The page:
Until the mid 1970's the Afrikaner was the dominant breed in southern Africa and was used in the formation of composite breeds (Oliver, 1983). The introduction of the Brahman into Zimbabwe in the mid 1950's led to the marginalization of the Afrikaner and currently there are no Afrikaner stud breeders. The Afrikaner remains an important breed in South Africa, being promoted as a dam line for crossbreeding purposes. Recent DNA studies showed that southern African Sanga breeds of cattle are largely Bos taurus, now classified as Bos taurus africanus (Mostert et al., 1998). The influence of non-genetic factors on the growth of range beef calves has been very well documented for Bos taurus and B. indicus cattle in temperate and tropical environments, however, there is little information for Sanga cattle in the sub-tropics (Moyo, 1990; Van der Westhuizen, 1997).

Mixed model methodologies (Henderson, 1984), incorporating the numerator relationship matrix (NRM), facilitate the use of genetic linkages across contemporary groups yielding more accurate measures of both non-genetic factors as well as improved genetic parameter estimates. The inclusion of the NRM also allows for the accounting of genetic trends (Blair & Pollak, 1984). However, these complex mathematical models are at best a crude attempt to model complicated biological events that are subject to numerous non-systematic interacting factors.

In addition to the standard factors typically influencing calf growth (such as herd-year-season, age of dam, sex and age of calf), the long calving season in this trial poses additional modelling challenges. In contrast to reports in the temperate regions, reports in the sub-tropics and tropics have noted the significant influence of the previous lactation of the cow on calf growth (Hetzel et al., 1989; Moyo, 1990). The objective of this study was to quantify the nature of non-genetic factors influencing calf growth in Afrikaner cattle in a sub-tropical environment from birth to 18 months of age.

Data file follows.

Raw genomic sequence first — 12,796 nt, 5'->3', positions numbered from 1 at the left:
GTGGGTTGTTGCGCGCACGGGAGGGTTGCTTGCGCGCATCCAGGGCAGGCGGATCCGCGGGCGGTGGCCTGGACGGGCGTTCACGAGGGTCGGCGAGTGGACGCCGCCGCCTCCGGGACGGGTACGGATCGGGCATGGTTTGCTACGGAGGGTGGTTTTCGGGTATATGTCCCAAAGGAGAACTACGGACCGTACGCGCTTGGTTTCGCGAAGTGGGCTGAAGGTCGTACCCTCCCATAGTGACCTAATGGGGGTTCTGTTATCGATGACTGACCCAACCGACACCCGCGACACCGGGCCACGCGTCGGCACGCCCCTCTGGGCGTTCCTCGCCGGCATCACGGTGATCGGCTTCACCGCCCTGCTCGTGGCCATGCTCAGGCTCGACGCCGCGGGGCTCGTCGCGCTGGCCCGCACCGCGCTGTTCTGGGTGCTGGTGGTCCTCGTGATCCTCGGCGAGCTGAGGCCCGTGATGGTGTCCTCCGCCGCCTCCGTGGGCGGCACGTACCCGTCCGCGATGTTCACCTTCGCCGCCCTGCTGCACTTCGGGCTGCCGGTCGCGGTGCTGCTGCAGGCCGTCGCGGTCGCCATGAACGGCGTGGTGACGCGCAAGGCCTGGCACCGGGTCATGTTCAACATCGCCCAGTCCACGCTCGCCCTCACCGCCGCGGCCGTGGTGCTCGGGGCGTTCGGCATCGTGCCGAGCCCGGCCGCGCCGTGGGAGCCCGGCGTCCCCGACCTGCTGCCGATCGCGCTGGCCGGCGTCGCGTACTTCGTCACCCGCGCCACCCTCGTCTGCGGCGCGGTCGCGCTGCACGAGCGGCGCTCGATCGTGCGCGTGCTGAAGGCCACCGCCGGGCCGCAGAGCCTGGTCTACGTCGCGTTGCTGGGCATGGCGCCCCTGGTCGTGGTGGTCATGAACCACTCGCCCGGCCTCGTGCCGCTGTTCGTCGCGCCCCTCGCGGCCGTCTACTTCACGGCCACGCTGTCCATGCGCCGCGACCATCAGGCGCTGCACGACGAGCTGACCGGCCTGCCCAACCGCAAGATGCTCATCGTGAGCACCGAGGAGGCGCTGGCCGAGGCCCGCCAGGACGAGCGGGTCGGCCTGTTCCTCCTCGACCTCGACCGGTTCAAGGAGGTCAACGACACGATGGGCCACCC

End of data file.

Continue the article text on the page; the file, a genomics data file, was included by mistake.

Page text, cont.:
Materials and Methods

Matopos Research Station, southwest Zimbabwe, is characterised by wide fluctuations in the quantity and distribution of rainfall within and across season (Ward et al., 1979). Rainfall normally occurs between November and March and is followed by a long dry season. For the 40-year period of the study (1957 to 1997) the mean annual rainfall was 566 mm. The vegetation on the predominantly red soils is dominated by Acacia species and the dominant grass species are Heteropogon contortus, Themeda triandra and Cymbopogon plurinodes (Rattray, 1957).